CREDIT REFERENCE AGENCY Equifax has admitted that 38,000 American driving licences and 3,200 passports were also compromised in last year's breach that exposed the details of 146.6 million of its customers.
The company has written to several US congressional committees to provide more information about the people and data caught up in the monstrous attack.
It explained that data from thousands of driving licences and passports had also been compromised in the attack, which took place last September. That's in addition to the personal details of more than 146 million people that the company has already fessed up to.
After conducting a further analysis into the breach, the company discovered that more document types had been targeted by hackers.
Equifax said an additional 12,000 social security and 3,000 other government identification documents - including military IDS and resident alien cards - were also affected.
The firm also reiterated the overall impact of the breach, which saw hackers pilfer 146.6 million names, 146.6 million dates of birth, 145.5 million social security numbers, 99 million addresses and 209,000 card numbers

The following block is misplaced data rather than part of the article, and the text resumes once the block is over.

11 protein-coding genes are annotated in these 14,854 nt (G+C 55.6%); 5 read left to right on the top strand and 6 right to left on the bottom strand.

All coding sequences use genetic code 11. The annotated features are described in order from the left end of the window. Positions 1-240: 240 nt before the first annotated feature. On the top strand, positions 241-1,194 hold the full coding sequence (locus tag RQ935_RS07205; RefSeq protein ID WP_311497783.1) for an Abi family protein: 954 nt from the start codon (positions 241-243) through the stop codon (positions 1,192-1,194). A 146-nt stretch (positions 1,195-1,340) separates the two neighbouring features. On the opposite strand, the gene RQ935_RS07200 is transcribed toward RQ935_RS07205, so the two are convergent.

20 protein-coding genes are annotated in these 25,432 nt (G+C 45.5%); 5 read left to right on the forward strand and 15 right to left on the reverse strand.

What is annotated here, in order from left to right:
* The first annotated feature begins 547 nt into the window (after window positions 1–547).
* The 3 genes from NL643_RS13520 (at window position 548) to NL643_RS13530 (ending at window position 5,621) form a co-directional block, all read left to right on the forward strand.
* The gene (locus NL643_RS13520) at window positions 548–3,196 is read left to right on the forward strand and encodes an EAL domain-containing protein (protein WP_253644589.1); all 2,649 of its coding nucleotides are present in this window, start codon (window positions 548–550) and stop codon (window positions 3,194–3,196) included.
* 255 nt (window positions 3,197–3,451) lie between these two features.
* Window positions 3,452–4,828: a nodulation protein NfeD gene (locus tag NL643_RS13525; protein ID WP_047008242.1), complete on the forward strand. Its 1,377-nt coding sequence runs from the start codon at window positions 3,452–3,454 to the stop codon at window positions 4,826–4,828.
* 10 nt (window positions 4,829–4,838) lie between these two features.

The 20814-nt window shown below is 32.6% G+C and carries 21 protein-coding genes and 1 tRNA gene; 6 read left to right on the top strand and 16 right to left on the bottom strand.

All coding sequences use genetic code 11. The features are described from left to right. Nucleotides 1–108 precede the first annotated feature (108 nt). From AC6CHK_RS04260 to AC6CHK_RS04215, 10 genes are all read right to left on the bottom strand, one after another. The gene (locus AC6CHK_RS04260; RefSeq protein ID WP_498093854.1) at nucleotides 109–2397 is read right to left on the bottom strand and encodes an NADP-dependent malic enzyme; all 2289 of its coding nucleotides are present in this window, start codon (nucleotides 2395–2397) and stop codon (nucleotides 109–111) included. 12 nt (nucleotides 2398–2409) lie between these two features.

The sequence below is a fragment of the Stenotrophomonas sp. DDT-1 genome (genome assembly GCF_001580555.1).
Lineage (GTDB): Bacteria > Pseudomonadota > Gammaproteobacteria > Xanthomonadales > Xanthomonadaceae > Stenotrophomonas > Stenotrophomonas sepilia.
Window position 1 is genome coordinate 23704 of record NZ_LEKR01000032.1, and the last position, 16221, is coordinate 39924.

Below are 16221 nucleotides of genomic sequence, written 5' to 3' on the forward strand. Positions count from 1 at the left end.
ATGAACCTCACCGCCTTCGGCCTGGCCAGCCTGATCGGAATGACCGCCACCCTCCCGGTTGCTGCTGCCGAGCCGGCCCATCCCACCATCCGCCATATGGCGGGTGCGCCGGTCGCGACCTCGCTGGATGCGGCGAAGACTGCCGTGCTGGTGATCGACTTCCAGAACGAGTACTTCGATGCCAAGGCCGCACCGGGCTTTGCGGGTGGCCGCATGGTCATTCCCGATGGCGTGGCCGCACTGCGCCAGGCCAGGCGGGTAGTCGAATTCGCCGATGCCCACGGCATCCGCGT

"The company had not previously analysed the government-issued identifications contained in the images uploaded in the dispute portal," wrote the company in the letter.
"In response to governmental requests for additional information, the company recently analysed the dispute documents stolen in the cybersecurity incident and determined the approximate number of valid US government-issued identifications that had been uploaded to the dispute portal."
However, Equifax said it had not identified additional customers impacted by the hack.
"The government identification documents described above do not identify additional consumers affected," it explained.
"Since all of these consumers were previously notified of the specific files that he or she had uploaded to the dispute portal, no further notifications of consumers are required."
"In order to respond to governmental requests for additional information, the company provided additional information regarding the approximate number of consumers impacted for each of the data elements that was stolen in the cybersecurity incident," added the firm.
"With assistance from Mandiant, a cybersecurity firm, forensic investigators were able to standardise certain data elements for further analysis to determine the consumers whose personally identifiable information was stolen." µ
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